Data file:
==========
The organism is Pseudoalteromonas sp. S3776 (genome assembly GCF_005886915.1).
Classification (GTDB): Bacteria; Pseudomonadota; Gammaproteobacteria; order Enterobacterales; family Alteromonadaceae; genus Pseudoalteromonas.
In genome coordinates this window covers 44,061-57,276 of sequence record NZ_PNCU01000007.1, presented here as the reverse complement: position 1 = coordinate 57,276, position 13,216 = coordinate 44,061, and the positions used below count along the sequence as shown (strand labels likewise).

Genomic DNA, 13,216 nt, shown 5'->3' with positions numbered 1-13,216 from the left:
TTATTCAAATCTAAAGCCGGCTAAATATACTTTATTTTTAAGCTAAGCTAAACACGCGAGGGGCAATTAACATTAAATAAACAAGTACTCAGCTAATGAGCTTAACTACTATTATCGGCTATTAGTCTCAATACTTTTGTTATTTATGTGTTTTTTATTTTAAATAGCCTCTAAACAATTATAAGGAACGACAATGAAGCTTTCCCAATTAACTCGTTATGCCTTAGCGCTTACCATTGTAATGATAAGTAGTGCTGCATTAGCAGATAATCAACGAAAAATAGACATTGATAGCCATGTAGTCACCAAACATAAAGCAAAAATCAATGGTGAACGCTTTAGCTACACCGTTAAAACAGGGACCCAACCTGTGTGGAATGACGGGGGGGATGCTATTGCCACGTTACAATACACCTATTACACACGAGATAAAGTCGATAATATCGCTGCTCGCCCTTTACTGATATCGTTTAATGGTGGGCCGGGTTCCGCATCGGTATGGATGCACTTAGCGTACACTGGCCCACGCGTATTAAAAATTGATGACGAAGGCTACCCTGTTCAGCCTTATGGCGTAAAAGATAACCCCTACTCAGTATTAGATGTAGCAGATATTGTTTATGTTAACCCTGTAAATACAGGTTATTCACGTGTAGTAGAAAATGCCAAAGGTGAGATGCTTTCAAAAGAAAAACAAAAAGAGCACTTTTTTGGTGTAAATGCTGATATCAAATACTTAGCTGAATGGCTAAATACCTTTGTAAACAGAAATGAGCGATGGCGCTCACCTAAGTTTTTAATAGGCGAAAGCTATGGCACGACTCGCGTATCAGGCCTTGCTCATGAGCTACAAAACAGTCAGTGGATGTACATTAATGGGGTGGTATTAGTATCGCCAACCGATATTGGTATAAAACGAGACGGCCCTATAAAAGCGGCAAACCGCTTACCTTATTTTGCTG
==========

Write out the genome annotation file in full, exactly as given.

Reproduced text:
The organism is Pseudoalteromonas sp. S3776 (genome assembly GCF_005886915.1).
Classification (GTDB): Bacteria; Pseudomonadota; Gammaproteobacteria; order Enterobacterales; family Alteromonadaceae; genus Pseudoalteromonas.
In genome coordinates this window covers 44,061-57,276 of sequence record NZ_PNCU01000007.1, presented here as the reverse complement: position 1 = coordinate 57,276, position 13,216 = coordinate 44,061, and the positions used below count along the sequence as shown (strand labels likewise).

Genomic DNA, 13,216 nt, shown 5'->3' with positions numbered 1-13,216 from the left:
TTATTCAAATCTAAAGCCGGCTAAATATACTTTATTTTTAAGCTAAGCTAAACACGCGAGGGGCAATTAACATTAAATAAACAAGTACTCAGCTAATGAGCTTAACTACTATTATCGGCTATTAGTCTCAATACTTTTGTTATTTATGTGTTTTTTATTTTAAATAGCCTCTAAACAATTATAAGGAACGACAATGAAGCTTTCCCAATTAACTCGTTATGCCTTAGCGCTTACCATTGTAATGATAAGTAGTGCTGCATTAGCAGATAATCAACGAAAAATAGACATTGATAGCCATGTAGTCACCAAACATAAAGCAAAAATCAATGGTGAACGCTTTAGCTACACCGTTAAAACAGGGACCCAACCTGTGTGGAATGACGGGGGGGATGCTATTGCCACGTTACAATACACCTATTACACACGAGATAAAGTCGATAATATCGCTGCTCGCCCTTTACTGATATCGTTTAATGGTGGGCCGGGTTCCGCATCGGTATGGATGCACTTAGCGTACACTGGCCCACGCGTATTAAAAATTGATGACGAAGGCTACCCTGTTCAGCCTTATGGCGTAAAAGATAACCCCTACTCAGTATTAGATGTAGCAGATATTGTTTATGTTAACCCTGTAAATACAGGTTATTCACGTGTAGTAGAAAATGCCAAAGGTGAGATGCTTTCAAAAGAAAAACAAAAAGAGCACTTTTTTGGTGTAAATGCTGATATCAAATACTTAGCTGAATGGCTAAATACCTTTGTAAACAGAAATGAGCGATGGCGCTCACCTAAGTTTTTAATAGGCGAAAGCTATGGCACGACTCGCGTATCAGGCCTTGCTCATGAGCTACAAAACAGTCAGTGGATGTACATTAATGGGGTGGTATTAGTATCGCCAACCGATATTGGTATAAAACGAGACGGCCCTATAAAAGCGGCAAACCGCTTACCTTATTTTGCTG